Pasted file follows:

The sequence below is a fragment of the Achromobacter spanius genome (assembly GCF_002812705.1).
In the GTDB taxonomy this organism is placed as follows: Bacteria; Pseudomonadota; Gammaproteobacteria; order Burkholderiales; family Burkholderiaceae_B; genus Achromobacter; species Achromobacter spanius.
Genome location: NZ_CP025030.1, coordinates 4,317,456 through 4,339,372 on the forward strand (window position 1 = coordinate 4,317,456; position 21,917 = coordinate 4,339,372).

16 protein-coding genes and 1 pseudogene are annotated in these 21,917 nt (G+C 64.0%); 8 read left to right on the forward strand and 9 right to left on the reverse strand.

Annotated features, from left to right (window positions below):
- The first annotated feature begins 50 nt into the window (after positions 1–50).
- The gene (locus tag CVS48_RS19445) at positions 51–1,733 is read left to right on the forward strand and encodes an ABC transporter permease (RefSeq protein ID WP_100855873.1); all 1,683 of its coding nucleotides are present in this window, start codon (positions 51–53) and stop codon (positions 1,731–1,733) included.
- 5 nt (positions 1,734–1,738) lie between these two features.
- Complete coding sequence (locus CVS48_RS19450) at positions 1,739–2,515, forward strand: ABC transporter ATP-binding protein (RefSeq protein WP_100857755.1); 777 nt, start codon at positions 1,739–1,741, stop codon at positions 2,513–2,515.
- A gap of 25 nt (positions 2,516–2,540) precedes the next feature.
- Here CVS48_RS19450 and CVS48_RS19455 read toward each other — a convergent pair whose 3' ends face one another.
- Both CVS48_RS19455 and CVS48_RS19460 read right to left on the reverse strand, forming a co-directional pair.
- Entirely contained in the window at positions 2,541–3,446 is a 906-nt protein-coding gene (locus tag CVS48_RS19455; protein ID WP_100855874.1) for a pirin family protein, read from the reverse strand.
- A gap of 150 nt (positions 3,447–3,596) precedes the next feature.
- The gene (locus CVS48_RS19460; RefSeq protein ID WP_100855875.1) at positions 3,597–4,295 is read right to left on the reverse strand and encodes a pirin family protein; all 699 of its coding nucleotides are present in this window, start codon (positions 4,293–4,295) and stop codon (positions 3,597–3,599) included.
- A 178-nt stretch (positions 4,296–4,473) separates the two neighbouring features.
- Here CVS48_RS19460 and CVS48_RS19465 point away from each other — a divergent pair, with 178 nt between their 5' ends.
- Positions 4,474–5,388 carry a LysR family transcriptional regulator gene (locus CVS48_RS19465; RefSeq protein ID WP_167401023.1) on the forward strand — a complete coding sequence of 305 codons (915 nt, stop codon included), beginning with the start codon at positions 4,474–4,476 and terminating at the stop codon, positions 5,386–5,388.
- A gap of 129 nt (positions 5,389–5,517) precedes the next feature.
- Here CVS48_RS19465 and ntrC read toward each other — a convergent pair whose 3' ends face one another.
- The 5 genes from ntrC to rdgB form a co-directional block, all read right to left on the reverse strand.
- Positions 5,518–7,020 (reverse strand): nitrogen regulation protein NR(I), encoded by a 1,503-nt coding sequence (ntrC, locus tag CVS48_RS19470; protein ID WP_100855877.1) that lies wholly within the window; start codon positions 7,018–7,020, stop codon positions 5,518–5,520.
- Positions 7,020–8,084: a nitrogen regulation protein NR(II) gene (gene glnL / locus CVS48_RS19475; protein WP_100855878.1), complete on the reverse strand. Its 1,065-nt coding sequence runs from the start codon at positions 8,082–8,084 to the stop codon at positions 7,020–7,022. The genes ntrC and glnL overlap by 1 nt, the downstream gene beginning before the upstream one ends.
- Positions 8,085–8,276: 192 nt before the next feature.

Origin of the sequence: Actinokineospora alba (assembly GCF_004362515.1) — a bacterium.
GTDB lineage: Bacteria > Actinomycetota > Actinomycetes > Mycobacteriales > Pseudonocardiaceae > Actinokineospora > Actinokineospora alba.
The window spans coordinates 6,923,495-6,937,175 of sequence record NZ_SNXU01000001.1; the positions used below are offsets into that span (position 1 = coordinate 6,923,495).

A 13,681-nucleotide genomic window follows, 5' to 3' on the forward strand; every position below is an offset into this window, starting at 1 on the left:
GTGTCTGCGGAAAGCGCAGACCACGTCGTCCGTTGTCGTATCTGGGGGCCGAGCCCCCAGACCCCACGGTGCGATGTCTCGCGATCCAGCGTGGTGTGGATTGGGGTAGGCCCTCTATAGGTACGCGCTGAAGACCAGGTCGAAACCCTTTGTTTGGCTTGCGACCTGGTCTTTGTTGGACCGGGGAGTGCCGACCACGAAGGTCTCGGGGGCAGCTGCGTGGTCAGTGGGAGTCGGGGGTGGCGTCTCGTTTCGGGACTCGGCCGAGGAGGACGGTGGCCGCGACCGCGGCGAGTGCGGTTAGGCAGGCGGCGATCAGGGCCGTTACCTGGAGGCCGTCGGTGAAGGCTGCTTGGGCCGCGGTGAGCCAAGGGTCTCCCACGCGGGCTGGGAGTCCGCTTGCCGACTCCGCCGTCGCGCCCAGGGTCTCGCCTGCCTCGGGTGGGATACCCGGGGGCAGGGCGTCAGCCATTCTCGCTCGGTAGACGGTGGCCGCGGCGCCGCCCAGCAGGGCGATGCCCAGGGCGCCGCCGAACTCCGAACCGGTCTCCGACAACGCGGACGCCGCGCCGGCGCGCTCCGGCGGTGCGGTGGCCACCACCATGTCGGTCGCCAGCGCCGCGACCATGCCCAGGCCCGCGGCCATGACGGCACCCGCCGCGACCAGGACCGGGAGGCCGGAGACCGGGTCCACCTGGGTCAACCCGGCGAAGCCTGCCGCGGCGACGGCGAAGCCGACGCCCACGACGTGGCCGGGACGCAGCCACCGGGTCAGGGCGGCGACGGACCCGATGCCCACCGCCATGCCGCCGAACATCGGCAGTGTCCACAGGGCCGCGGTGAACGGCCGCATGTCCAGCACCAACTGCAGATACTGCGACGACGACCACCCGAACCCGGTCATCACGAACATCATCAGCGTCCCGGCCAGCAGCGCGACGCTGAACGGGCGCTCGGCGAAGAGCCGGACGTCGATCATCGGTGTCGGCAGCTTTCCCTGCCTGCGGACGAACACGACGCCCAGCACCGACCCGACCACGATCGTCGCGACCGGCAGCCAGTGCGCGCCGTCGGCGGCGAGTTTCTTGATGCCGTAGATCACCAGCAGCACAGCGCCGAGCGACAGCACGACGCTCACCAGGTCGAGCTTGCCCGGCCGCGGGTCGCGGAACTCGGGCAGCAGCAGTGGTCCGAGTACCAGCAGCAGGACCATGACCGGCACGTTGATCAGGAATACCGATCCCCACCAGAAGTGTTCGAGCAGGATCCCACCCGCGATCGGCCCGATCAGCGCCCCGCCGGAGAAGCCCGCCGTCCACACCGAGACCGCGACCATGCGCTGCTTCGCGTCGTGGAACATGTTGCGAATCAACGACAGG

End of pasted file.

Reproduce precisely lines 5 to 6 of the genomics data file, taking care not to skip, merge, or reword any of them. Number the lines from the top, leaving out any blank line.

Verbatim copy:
Annotated features, from left to right (window positions below):
- The first annotated feature begins 50 nt into the window (after positions 1–50).